Distribution grid

The lifelines of our new energy world

What will our future look like? It better be green! According to a survey by Kantar Emnid on behalf of the Agency for Renewable Energies (as of 2017), 95% of people in Germany would like a greener future. In particular, climate protection and a genuine energy transition are important to them. At E.ON, we agree. To ensure that climate protection and the energy turnaround continue, we're working to expand and rebuild our distribution grids. They are responsible for ensuring that energy arrives to every individual. After all, we are talking about 334,000 kilometers of electricity grids, of which more than 80% are underground. With this grid length, we could circle the world more than eight times.

But what are distribution grids? Power grids are subdivided into two generic terms: the distribution grids and the transmission grids. The two networks are broken down into four voltage levels:

- The maximum voltage level belongs to the transmission grid. It passes on the electricity throughout Germany, but also across borders. Large power plants feed into this voltage level. 

The redistribution to the end customers takes place via the voltage levels of the distribution networks:

- The high-voltage level grids transfer the high-voltage power generated by power stations across the country to power transformers, which convert down the voltage. They are usually located near major consumption points such as train stations.

- The medium-voltage level distributes energy to regional substations and larger facilities such as hospitals or factories.

- The low-voltage level distributes the electricity to households, office buildings, small-scale industrial facilities and stores.


In the traditional energy world, electricity grids functioned much like a one-way street. The electricity flowed from the power plant into the transmission grid, then directly in one direction to the consumer. In the new energy world, unlike in the past, electricity is generated by hundreds of thousands of small decentralized systems and flows in all directions. Renewable energies such as photovoltaic or wind turbines feed their electricity irregularly into the grid at different voltage levels. This can lead to a highly fluctuating utilization of distribution grids.

This complex integration task brings many challenges with it. Due to the many small energy sources, greater attention must be paid to a steady balance between feed-in and consumption. This process must be fast and flexible and ideally on site, to ensure the overall stability of the system. 

That's where our distribution grids come in. Let's try to explain what makes our distribution girds so special:

Fit for the future

Technological progress is also evident in our work on the grids, where drones are being used more and more frequently. In areas that are difficult to access, they facilitate the maintenance of the lines and thus make them more cost-effective.

With the new, intelligent grid, all voltage levels are constantly monitored and automatically optimally controlled via the data network. Sensors and smart meters provide the information and control options of consumers and producers. Thus, households, municipal consumers, electrical charging stations and storage is integrated into an intelligent grid.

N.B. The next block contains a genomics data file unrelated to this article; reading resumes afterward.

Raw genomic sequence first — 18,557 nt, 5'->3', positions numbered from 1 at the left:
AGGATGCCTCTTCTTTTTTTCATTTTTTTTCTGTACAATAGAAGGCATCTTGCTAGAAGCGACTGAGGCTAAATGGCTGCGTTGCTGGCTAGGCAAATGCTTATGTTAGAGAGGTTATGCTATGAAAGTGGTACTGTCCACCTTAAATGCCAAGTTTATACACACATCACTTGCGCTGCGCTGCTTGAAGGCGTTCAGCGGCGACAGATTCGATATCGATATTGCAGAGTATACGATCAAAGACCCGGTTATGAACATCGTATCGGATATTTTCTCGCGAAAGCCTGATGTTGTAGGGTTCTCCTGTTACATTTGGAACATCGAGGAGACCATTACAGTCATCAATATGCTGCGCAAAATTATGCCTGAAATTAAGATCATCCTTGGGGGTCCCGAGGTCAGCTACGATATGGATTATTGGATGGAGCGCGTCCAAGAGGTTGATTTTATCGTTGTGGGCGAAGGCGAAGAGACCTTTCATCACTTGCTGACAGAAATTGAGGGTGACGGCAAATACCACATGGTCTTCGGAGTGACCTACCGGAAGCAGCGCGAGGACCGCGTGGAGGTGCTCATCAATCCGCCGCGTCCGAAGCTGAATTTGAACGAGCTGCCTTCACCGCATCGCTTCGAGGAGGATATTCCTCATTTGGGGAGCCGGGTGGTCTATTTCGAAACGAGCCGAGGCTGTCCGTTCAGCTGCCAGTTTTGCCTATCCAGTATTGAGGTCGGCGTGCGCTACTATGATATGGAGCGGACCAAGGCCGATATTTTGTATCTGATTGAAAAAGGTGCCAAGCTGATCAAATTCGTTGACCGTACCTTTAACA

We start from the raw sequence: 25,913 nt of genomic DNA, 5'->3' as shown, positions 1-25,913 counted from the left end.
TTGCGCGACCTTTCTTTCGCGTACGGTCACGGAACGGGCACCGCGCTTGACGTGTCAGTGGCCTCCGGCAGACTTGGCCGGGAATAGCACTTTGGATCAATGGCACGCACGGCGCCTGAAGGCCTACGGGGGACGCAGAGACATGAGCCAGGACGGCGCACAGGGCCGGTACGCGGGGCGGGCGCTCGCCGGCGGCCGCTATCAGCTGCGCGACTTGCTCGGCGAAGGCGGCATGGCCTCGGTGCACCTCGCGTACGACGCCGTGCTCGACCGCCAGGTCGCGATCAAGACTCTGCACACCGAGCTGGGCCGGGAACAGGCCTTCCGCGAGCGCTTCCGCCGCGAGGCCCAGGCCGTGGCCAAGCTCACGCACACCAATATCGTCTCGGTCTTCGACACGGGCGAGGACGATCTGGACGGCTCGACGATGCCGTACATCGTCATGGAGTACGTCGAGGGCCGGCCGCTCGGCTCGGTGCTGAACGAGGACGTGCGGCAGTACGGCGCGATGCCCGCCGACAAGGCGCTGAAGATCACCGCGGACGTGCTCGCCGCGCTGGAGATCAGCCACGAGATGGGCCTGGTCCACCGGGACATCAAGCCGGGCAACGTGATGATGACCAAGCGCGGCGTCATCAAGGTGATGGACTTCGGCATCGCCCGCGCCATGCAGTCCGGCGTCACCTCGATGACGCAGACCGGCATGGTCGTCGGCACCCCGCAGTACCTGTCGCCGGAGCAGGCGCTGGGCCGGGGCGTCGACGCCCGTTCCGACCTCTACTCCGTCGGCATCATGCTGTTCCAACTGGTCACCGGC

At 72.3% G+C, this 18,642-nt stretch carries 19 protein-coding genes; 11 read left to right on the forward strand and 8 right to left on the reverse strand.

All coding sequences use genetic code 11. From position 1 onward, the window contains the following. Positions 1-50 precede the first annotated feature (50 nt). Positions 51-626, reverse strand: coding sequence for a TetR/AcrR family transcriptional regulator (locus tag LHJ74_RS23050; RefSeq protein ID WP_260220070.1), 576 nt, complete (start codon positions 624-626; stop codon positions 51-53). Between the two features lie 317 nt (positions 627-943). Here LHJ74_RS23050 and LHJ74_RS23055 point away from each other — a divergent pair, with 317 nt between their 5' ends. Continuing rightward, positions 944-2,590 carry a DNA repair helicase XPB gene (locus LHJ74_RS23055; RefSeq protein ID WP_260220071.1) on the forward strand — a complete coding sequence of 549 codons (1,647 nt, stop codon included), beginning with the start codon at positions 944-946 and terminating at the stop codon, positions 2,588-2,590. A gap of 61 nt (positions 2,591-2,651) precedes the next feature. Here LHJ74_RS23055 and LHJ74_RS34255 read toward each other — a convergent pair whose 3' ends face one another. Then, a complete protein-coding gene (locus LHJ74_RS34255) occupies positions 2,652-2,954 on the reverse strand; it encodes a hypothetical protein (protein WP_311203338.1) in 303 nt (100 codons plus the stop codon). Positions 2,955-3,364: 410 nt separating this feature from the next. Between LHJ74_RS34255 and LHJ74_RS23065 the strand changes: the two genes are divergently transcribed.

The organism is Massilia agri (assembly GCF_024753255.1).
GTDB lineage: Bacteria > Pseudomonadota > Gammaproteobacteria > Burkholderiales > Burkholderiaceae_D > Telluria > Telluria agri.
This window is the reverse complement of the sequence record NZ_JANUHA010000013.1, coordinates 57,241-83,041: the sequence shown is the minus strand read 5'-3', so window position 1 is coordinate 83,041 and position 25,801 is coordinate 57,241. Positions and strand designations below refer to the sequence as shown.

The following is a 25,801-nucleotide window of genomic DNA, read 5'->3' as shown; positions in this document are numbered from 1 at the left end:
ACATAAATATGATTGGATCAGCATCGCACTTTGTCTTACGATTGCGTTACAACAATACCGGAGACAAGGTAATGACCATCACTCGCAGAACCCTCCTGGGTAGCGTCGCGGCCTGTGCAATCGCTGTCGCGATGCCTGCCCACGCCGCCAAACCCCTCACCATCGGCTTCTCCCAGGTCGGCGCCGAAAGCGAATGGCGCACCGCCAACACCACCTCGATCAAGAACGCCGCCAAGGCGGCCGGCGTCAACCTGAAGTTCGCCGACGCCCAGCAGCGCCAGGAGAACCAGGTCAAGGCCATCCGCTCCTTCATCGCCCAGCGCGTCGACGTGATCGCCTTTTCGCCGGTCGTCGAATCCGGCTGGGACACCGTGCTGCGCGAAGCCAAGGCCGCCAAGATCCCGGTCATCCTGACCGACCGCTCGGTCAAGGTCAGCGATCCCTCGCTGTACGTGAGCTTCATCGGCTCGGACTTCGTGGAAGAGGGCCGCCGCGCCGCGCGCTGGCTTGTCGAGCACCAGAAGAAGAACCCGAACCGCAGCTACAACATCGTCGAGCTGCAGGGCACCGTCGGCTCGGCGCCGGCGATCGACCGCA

The heart of the region

Those who wants to understand people and their needs, must be represented locally. Proximity is essential for us, and our distribution grid operators have been an integral part of their region for decades. Whether day or night, through wind and rough weather, our colleagues provide for a reliable supply of energy. With distribution grids, we're not only driving forward the energy transition, we're supporting the region and its economy. Therefore, we always have a local team on site for support.

Teamwork is top

Good cooperation between municipalities and distribution system operators is particularly important; whether as a shareholder of municipal utilities or as a partner in the implementation of municipal or urban energy concepts. This reliable partnership drives the next phase of the energy transition: clean electricity, including heat and mobility.

The roots of our cooperation with partners in the regions goes back to the past century. Therefore, we are partners with more than 3,200 municipalities and cities throughout Germany. Together, we realize sustainable energy concepts.

Safety and efficiency with top marks

At the center of our efforts is the customer. In the end, electricity should come reliably out of the socket. At the same time, the end user/consumer should not necessarily be aware of the work on the distribution grids, neither at home nor on the (consumers) payroll. The work should therefore be as efficient and inexpensive as possible.

We have achieved that. Our grids are among the safest in the world: on average, they only go offline for slightly more than fifteen minutes each year. In Canada, on the other hand, the time per year without electricity is five hours, in France an hour, just to name two examples.

E.ON was again rated positively by the Federal Network Agency at the end of 2018. All four major grid operators from E.ON received the top rating: 100% efficiency.

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